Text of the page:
SBJ/July 16-22, 2012/Media

Will MLB please everyone, or leave one potential bidder out?

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John Ourand
This is what we know about MLB’s media rights negotiations that are currently taking place:

We know that the incumbents — ESPN, Fox and Turner — want to at least maintain their existing packages and possibly expand them.

We know that MLB will get a significant increase over the $711.7 million annual average it receives from its three current national television deals, which end after next season.

We know that MLB Network will continue to show live games.

And we know that NBC Universal already has started negotiating for a live-game package for its NBC Sports Network.

Consultants say Turner’s rights package is the most vulnerable, but Turner has made clear it wants to hold its ground.
Photo by: GETTY IMAGES
It’s what we don’t know that’s most interesting: Which TV channels will carry the games? And, how many packages will there be?

MLB has two options. It could carve out enough packages to make everybody happy, as sports media consultant Mike Trager suggests. “It is possible to cut everyone in. I don’t see baseball leaving ESPN. I don’t see them leaving Fox. I would try to be all-inclusive.”

Or, it could keep the same number of packages, ensuring that at least one TV channel remains as a stalking horse to keep rights fees high, as Desser Sports Media President Ed Desser suggests. “Baseball needs to find the sweet spot where one potential bidder is left out at the end,” Desser said. “That’s the surest way for baseball to maximize its value.”

The NFL set a precedent by splitting its TV inventory among five networks, including NFL Network. With more live game inventory than the NFL, MLB has plenty of content to carve out enough packages for all of the interested networks. The concern is that an additional package would devalue the ones already in the market, Desser said.

There’s also a precedent where ESPN and Fox have tried to keep NBC Sports from acquiring rights. The two rivals partnered on a Pac-12 deal last year as a way to keep NBC from getting a foothold in the college sports media market.

“My sense is that the incumbents are happy and content with their packages,” said Neal Pilson, the former head of CBS Sports. “The question is whether the incumbents will step up to a higher level.”

As with most media deals, the networks with the biggest bids are the ones most likely to win. But as Pilson points out, that doesn’t necessarily mean that the biggest networks will write the biggest checks. Rather, he said, we should look at the networks with the biggest growth opportunities.

“Sports help drive new business opportunities. Networks will pay more than a package is worth if it can help them increase the number of subs or increase the sub fee,” Pilson said. “That’s a problem for ESPN. It is a mature network. It is fully distributed. ESPN doesn’t have a lot of growth potential. That’s where this can get interesting.”

The other potential bidders all have more room for growth, Pilson said.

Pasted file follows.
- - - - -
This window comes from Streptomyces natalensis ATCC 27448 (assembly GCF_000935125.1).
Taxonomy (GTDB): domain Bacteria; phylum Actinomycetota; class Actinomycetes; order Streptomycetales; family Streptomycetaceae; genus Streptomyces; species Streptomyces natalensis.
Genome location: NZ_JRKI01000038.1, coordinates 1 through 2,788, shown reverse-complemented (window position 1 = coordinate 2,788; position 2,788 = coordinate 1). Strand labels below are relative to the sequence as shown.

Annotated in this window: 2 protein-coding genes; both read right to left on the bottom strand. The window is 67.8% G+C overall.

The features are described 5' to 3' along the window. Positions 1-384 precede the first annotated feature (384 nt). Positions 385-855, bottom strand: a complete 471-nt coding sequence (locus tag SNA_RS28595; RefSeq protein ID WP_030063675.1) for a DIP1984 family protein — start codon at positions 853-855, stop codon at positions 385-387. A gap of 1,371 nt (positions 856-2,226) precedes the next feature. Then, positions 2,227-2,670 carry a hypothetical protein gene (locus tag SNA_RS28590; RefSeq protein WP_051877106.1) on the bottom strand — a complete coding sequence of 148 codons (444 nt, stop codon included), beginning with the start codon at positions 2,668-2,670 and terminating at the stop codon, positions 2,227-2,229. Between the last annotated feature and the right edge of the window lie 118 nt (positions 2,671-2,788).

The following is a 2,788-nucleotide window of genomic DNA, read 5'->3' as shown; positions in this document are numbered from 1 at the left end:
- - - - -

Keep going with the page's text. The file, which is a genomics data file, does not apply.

NBC has NBC Sports Network, which is in 78 million homes and has an affiliate fee of 31 cents per subscriber per month, according to SNL Financial. Compared to ESPN, which is in 98 million homes with an affiliate fee of more than $5, there’s significant room for growth.

Pilson also pointed to Fox as a media company with growth potential. Fox executives have considered switching Speed from a motorsports channel to an all-sports network. Speed has room for growth: It is in 81 million homes with an affiliate fee of 22 cents.

Turner also has more runway than ESPN, Pilson said. He pointed to truTV, which has been televising more sports, including March Madness and a NASCAR race. TruTV is fully distributed; it’s in 92 million homes. But its license fee is just 12 cents, according to SNL Financial. With more sports content, that affiliate fee should rise.

“Then you’re dealing in economics that go beyond P&L for the package itself,” Pilson said. “That’s critical in sports today.”

The consultants were unanimous in believing that ESPN would retain a significant MLB package.

“When you consider subscription fees, it’s hard to imagine ESPN not getting a very strong package,” Desser said.

They also predicted that Fox would wind up keeping the broadcast package. CBS is not a player, and NBC’s broadcast network would have conflicts between the World Series and “Sunday Night Football” if it gets a package.

The consultants believe Turner’s package is the most vulnerable, even though Turner has made it clear that it wants to keep its package.

“Turner’s package is the newest and not as deeply rooted as the others,” Trager said.

They also had lots of skepticism about whether NBC would wind up with a package. Joel Lulla, a sports TV consultant who is a professor at the University of Texas, believes NBC will be shut out.

“It’s going to be expensive,” Lulla said. “There’s so much non-exclusive regular-season programming out there, it would be hard to drive distribution.”

If I were to make a bet, I believe MLB will renew with its existing partners: ESPN, Fox and Turner. I question NBC’s willingness to bid competitively on an MLB package.

NBC is at the table, and I believe its executives are negotiating in good faith. But I get the feeling that the network is waiting around to see if there’s a bargain to be had — and I don’t get a sense that there will be any “bargain” considering the strong position that MLB is in.

John Ourand can be reached at jourand@sportsbusinessjournal.com. Follow him on Twitter @Ourand_SBJ.

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